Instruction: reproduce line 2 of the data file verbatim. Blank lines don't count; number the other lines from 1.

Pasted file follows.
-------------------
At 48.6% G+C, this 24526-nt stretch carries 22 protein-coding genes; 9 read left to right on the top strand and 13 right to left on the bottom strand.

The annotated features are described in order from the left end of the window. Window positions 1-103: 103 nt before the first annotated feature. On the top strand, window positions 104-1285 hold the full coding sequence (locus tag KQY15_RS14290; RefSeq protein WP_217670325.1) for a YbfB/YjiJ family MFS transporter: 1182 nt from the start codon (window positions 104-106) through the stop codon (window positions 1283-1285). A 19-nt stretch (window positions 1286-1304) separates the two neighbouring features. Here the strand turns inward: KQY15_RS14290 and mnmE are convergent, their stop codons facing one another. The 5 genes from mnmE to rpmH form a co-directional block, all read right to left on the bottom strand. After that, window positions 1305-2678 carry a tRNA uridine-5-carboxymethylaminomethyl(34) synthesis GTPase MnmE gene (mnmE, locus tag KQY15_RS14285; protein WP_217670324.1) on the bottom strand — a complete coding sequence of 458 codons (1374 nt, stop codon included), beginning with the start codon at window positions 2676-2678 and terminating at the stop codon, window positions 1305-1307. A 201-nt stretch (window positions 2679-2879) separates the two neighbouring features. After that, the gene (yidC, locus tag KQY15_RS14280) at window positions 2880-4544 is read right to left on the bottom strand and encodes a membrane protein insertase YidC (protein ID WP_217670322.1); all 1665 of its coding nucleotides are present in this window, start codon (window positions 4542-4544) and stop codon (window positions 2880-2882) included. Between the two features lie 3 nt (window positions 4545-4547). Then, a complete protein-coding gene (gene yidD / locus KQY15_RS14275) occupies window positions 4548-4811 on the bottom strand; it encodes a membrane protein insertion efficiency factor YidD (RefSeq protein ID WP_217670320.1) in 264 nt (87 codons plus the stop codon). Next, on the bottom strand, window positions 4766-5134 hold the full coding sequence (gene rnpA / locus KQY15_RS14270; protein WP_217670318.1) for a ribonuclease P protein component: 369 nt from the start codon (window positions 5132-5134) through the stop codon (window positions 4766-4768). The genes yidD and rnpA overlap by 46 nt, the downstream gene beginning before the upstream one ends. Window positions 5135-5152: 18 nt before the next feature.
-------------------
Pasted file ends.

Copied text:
The annotated features are described in order from the left end of the window. Window positions 1-103: 103 nt before the first annotated feature. On the top strand, window positions 104-1285 hold the full coding sequence (locus tag KQY15_RS14290; RefSeq protein WP_217670325.1) for a YbfB/YjiJ family MFS transporter: 1182 nt from the start codon (window positions 104-106) through the stop codon (window positions 1283-1285). A 19-nt stretch (window positions 1286-1304) separates the two neighbouring features. Here the strand turns inward: KQY15_RS14290 and mnmE are convergent, their stop codons facing one another. The 5 genes from mnmE to rpmH form a co-directional block, all read right to left on the bottom strand. After that, window positions 1305-2678 carry a tRNA uridine-5-carboxymethylaminomethyl(34) synthesis GTPase MnmE gene (mnmE, locus tag KQY15_RS14285; protein WP_217670324.1) on the bottom strand — a complete coding sequence of 458 codons (1374 nt, stop codon included), beginning with the start codon at window positions 2676-2678 and terminating at the stop codon, window positions 1305-1307. A 201-nt stretch (window positions 2679-2879) separates the two neighbouring features. After that, the gene (yidC, locus tag KQY15_RS14280) at window positions 2880-4544 is read right to left on the bottom strand and encodes a membrane protein insertase YidC (protein ID WP_217670322.1); all 1665 of its coding nucleotides are present in this window, start codon (window positions 4542-4544) and stop codon (window positions 2880-2882) included. Between the two features lie 3 nt (window positions 4545-4547). Then, a complete protein-coding gene (gene yidD / locus KQY15_RS14275) occupies window positions 4548-4811 on the bottom strand; it encodes a membrane protein insertion efficiency factor YidD (RefSeq protein ID WP_217670320.1) in 264 nt (87 codons plus the stop codon). Next, on the bottom strand, window positions 4766-5134 hold the full coding sequence (gene rnpA / locus KQY15_RS14270; protein WP_217670318.1) for a ribonuclease P protein component: 369 nt from the start codon (window positions 5132-5134) through the stop codon (window positions 4766-4768). The genes yidD and rnpA overlap by 46 nt, the downstream gene beginning before the upstream one ends. Window positions 5135-5152: 18 nt before the next feature.